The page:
Of course, whilst the government is sponsoring our top athletes, that means the money isn’t being spent elsewhere.  There are severe cuts being made to our NHS and education departments, that means that people with medical conditions are forced to go private or endure a long wait because there is no other option.  I have experienced this first hand with my youngest child, having being referred to see the community pediatrician just before Christmas 2015 and having to wait until August (last week in fact) for the appointment and the nearest private option was London, which wasn’t viable in terms of distance.  We have also had to pay privately for a dyslexia diagnosis, as Sam didn’t meet the criteria to see an educational psychologist via the state.

Everyone should have the opportunity to follow their dreams and to inspire others and the government should help with that.  It shouldn’t though be to the detriment of those who need the basics in life to achieve their full potential.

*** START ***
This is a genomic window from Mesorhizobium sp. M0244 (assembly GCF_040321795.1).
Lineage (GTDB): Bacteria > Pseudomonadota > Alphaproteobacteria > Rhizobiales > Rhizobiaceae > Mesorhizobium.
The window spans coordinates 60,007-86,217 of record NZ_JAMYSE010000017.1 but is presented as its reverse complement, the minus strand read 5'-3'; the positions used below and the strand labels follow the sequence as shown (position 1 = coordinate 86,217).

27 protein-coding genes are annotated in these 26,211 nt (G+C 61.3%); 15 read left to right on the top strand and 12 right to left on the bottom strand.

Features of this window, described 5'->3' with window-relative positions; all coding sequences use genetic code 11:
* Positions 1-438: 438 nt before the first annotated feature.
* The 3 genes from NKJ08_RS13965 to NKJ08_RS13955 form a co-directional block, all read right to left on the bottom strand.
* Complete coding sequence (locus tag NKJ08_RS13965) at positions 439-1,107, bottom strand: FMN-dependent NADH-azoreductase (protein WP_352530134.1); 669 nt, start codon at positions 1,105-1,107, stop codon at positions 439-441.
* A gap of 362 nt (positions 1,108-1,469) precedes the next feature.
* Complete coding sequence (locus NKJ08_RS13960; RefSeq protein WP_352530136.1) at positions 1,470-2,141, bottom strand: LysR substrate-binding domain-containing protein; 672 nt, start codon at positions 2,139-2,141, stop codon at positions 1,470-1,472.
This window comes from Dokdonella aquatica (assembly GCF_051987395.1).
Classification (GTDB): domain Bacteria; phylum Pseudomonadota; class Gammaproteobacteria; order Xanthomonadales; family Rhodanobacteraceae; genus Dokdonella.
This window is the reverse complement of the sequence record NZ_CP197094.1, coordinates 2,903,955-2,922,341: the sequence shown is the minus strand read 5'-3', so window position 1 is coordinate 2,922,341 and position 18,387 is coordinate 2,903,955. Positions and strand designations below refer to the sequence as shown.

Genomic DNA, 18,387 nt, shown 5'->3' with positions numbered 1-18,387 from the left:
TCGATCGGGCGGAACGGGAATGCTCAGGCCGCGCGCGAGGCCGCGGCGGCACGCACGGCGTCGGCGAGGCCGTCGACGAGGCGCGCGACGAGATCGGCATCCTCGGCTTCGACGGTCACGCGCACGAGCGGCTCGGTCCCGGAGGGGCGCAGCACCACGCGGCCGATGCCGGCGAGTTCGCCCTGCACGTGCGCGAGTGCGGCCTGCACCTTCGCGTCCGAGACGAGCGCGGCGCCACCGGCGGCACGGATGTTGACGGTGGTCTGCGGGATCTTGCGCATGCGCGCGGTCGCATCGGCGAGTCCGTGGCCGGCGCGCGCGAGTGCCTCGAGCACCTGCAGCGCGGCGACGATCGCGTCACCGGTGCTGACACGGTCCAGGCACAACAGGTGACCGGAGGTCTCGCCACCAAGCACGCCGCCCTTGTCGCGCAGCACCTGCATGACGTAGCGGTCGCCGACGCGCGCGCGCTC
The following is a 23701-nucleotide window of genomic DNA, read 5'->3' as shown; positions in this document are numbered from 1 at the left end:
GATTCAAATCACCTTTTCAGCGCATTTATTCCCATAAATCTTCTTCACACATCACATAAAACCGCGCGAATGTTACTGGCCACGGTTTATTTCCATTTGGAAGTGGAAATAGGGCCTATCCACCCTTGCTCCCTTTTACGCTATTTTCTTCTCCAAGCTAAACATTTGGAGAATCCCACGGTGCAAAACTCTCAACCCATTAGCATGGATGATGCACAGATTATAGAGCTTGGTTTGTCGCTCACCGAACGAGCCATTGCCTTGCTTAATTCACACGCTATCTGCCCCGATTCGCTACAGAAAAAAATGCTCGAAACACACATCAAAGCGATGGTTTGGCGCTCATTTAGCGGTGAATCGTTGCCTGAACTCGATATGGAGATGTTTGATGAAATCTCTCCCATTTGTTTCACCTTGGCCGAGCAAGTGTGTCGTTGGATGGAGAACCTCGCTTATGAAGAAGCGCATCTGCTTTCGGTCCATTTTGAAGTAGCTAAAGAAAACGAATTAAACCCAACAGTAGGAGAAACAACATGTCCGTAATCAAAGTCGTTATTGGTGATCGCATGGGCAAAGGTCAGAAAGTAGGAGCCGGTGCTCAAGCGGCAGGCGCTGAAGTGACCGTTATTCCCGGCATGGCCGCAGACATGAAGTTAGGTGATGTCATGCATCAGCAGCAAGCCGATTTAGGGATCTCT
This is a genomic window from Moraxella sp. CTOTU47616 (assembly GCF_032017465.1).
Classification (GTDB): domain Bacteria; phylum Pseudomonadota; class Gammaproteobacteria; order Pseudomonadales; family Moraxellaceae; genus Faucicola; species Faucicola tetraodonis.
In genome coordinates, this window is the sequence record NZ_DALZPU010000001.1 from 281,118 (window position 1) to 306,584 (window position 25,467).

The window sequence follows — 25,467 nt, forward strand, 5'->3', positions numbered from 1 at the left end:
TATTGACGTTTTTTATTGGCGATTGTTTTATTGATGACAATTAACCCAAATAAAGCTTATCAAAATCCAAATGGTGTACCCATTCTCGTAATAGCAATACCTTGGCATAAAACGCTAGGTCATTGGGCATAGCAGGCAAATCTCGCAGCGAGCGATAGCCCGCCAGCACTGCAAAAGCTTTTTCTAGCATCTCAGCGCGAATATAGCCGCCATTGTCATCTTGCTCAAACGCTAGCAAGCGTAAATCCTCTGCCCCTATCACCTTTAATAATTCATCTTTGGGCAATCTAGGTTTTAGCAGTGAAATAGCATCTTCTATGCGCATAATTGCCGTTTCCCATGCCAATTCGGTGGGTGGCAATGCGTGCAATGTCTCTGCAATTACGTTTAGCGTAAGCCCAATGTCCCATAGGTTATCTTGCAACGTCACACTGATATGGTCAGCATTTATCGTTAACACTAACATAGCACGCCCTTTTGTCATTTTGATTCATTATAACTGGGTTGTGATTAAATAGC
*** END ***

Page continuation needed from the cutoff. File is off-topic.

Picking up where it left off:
Tom Daley, Jessica Ennis Hill and Nicola Adams

Learning The Basics Of Sculling

Polishing The Water

Sculling Head First By Pushing The Water Towards The Feet

Sculling Feet First By Using A Digger Action

Sculling Head First With Fingertips Pointing Towards The Ceiling

Sculling Feet First With Fingertips Pointing Towards The Ground

Why do swimming teachers bother to teach sculling?  After all it is extremely difficult to teach to swimmers if you are a new swimming teacher and children are not renowned for their patience!  I really struggled to teach sculling when I had first qualified and did everything in my power to put it off until another day.  Not so now.  On the STA ticksheets, it asks for swimmers to firstly scull using a woggle, admittedly I don’t like this method because the woggle prevents the arms being fully in the water and children do not have very long arms!  If the child can float comfortably on their back with little or no kicking (which they should all be able to achieve once sculling is introduced onto the curriculum), it is then that I introduce sculling as a form of propulsion.